DIARIO NORTE DE NAVARRA
The artist Javier Viver has installed an exhibition at the University of Navarra Museum with 45 unpublished pieces in which he reflects on art, science, nature and ethics, based on the observation of a type of jellyfish that self-regenerate and never die.
The exhibition consists of five murals printed with microscopic images of jellyfish on a large scale; 27 photographs of the transhuman species, the immortal human bodies imagined in the future; four photographs of human remains from Pompeii, anonymous and belonging to the Collection of the University of Navarra Museum, on which the author found the inspiration to begin this project; four sculptures; three drawings; a video, whose soundtrack has been made by the composer Lucas Bolaño and which sounds the room, and a photobook, which in the exhibition is shown in its real format inside showcases.
The exhibition is entitled ‘Aurelia Immortal’. “This exhibition is not a scientific show, but rather an artistic discourse on the eternal fight against death. It is a fictional story based on procedures obtained from science”, Viver pointed out.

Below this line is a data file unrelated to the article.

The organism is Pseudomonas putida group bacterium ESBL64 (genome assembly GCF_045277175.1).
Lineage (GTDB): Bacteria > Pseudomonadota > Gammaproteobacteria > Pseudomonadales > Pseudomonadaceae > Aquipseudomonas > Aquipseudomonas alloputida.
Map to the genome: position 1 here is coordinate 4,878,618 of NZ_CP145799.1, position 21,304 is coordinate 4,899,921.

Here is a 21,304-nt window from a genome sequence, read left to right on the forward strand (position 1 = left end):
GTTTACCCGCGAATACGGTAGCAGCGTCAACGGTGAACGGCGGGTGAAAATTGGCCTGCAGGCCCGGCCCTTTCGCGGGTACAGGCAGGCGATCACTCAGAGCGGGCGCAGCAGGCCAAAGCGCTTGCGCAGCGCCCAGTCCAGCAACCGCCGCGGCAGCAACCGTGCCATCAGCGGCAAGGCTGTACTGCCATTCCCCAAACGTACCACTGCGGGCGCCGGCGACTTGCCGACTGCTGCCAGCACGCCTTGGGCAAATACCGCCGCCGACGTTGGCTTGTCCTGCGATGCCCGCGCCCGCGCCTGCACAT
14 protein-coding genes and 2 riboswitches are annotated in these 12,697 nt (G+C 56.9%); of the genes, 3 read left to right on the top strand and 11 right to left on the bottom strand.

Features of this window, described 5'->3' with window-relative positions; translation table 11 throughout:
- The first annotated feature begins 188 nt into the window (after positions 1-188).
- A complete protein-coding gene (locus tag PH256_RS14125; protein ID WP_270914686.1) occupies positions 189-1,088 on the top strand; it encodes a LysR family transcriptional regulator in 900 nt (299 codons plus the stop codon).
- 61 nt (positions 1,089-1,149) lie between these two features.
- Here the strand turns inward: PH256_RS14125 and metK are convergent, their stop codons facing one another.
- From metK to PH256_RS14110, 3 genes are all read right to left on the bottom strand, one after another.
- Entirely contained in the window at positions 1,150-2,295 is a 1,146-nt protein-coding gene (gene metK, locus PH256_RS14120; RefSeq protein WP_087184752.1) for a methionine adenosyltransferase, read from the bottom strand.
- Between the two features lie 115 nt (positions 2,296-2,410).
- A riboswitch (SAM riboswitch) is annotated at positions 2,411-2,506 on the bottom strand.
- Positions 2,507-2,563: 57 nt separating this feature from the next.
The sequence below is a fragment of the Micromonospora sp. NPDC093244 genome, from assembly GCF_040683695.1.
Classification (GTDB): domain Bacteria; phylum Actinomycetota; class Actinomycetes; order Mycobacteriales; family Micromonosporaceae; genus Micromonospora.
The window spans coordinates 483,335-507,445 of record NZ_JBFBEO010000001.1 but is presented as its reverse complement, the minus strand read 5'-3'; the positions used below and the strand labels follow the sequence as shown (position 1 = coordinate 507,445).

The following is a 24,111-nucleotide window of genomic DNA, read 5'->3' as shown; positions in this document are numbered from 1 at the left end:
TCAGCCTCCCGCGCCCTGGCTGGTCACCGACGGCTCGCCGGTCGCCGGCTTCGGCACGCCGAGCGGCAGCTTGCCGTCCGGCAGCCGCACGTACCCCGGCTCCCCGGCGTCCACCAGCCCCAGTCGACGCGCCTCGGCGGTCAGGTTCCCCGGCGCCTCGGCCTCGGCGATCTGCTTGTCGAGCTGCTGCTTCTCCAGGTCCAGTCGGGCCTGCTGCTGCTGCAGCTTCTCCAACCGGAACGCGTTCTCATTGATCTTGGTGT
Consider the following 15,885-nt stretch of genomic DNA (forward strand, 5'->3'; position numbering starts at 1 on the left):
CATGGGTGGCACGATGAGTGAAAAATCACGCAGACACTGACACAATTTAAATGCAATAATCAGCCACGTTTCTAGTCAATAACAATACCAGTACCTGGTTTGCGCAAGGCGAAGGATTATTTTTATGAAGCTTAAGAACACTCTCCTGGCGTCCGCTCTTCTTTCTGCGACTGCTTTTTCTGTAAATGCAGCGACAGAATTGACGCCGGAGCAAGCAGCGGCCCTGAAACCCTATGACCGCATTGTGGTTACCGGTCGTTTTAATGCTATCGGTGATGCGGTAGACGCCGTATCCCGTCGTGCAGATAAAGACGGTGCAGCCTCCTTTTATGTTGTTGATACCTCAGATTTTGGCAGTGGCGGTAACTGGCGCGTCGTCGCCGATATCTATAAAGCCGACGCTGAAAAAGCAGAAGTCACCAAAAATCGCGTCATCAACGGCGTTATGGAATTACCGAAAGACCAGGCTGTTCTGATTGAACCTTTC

In order to intellectually address all the themes that the exhibition suggests on identity, conscience, particularity and globality, ethics, science and nature, the University of Navarra Museum will organize a conference in September with researchers from various areas, open to students and the general public.
In December 2015 the Chinese student of marine biology He Jinru published in the scientific magazine Plos One the surprising property of the Aurelia jellyfish, capable of reaching biological immortality.
This scientific discovery serves Viver to propose a narrative that oscillates between scientific documentation and fiction. The story is told from the year 2046, in a hypothetical future in which the advances of biotechnology have allowed the development of a transhuman species, whose life could be prolonged indefinitely.
Seen from this fictitious future, the discovery of the properties of the Aurelia would have been decisive for humanity. Based on this narrative, Viver’s project proposes a reflection on immortality in human beings, nature and art.